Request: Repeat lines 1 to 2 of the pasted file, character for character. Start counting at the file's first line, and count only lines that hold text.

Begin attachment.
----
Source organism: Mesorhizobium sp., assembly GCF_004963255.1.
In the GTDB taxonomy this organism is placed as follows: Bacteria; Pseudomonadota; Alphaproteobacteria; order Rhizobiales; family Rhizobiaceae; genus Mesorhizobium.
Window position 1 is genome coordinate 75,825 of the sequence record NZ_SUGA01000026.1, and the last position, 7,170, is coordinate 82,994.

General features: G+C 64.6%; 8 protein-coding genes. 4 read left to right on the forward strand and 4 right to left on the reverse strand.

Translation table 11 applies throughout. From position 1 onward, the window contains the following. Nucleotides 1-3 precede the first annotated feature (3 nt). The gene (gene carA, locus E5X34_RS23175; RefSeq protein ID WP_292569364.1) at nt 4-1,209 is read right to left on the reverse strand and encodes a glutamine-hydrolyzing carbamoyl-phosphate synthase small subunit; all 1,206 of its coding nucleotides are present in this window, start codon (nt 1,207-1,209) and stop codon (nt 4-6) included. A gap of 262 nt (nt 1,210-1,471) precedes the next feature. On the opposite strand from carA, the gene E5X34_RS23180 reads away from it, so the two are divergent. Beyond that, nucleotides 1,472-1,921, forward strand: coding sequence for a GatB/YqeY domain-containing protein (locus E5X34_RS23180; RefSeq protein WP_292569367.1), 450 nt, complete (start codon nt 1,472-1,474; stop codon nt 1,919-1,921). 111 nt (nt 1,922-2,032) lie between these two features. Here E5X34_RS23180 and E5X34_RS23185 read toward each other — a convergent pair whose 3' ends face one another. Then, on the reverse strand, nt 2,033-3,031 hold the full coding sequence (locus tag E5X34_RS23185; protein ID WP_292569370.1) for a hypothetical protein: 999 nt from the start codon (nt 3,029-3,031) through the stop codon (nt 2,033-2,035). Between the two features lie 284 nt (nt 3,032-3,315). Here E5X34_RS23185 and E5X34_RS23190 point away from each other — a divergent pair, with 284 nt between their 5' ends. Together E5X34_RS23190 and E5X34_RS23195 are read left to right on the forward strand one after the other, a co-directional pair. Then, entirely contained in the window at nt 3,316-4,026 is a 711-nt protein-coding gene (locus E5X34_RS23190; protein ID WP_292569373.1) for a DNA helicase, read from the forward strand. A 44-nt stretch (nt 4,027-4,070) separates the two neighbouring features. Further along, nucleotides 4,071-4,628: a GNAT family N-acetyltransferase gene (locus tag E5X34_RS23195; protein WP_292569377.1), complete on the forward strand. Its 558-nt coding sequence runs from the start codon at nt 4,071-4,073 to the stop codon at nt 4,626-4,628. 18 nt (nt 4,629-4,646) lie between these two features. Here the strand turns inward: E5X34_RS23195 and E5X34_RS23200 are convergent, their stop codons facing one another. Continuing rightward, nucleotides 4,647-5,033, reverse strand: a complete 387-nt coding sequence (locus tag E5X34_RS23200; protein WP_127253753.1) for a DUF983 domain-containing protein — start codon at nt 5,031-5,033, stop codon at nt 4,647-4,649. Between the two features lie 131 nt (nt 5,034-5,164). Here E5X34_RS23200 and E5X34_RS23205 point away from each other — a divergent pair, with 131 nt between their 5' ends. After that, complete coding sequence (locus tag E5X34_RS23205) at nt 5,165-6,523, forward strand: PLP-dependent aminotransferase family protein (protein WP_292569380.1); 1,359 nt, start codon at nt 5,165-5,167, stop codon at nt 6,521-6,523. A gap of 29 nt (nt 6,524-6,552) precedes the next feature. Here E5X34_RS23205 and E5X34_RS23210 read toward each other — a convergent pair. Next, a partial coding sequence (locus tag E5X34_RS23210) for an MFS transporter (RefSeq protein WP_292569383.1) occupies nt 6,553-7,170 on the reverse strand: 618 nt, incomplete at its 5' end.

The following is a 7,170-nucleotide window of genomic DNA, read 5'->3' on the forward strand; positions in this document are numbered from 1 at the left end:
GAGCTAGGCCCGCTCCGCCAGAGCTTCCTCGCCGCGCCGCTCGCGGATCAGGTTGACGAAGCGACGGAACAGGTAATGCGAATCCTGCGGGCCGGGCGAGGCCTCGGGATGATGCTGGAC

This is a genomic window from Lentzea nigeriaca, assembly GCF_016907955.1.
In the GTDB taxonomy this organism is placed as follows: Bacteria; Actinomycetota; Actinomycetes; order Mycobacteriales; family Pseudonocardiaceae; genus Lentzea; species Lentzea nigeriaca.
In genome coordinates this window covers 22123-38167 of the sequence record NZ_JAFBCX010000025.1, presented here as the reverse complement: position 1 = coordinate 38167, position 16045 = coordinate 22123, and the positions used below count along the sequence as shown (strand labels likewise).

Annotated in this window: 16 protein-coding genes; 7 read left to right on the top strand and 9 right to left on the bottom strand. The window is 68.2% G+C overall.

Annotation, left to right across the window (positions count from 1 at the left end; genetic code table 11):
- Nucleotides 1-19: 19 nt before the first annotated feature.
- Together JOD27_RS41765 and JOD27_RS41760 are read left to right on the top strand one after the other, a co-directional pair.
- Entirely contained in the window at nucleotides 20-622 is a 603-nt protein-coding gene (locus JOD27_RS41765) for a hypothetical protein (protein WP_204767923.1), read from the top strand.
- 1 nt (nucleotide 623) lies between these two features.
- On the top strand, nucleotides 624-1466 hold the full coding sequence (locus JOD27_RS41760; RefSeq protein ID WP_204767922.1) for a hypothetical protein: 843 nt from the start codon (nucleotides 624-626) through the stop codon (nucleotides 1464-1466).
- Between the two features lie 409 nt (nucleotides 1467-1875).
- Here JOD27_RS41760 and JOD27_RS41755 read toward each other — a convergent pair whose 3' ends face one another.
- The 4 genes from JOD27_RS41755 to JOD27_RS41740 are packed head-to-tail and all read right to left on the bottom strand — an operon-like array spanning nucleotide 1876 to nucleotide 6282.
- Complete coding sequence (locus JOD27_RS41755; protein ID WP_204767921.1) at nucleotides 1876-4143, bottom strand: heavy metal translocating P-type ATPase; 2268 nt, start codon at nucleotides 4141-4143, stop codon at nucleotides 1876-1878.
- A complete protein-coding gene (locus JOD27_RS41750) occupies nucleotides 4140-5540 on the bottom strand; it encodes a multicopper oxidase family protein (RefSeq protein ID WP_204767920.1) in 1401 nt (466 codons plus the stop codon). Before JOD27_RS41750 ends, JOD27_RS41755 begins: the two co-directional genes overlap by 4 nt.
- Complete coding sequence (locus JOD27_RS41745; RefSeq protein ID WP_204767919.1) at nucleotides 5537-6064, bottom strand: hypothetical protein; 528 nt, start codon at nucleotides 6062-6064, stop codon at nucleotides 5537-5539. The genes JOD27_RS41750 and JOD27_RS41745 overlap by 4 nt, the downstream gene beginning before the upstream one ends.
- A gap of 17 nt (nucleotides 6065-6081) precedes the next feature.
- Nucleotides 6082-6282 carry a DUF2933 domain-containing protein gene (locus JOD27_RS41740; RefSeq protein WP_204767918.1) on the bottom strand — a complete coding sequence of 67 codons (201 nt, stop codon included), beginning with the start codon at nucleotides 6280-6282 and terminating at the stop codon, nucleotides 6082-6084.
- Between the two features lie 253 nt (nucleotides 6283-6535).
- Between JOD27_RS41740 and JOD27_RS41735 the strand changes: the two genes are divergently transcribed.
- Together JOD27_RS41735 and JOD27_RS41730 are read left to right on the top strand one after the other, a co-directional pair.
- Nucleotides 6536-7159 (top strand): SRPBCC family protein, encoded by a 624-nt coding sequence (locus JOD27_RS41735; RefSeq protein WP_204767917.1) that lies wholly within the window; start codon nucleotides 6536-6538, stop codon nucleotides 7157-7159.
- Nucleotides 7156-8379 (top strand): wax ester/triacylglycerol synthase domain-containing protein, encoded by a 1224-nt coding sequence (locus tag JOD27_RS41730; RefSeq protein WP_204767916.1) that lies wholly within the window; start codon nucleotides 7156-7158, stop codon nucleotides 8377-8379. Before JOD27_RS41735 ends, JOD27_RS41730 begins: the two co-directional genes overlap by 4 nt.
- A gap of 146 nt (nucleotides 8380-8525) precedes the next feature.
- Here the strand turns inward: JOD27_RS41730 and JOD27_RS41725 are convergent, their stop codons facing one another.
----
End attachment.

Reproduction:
Source organism: Mesorhizobium sp., assembly GCF_004963255.1.
In the GTDB taxonomy this organism is placed as follows: Bacteria; Pseudomonadota; Alphaproteobacteria; order Rhizobiales; family Rhizobiaceae; genus Mesorhizobium.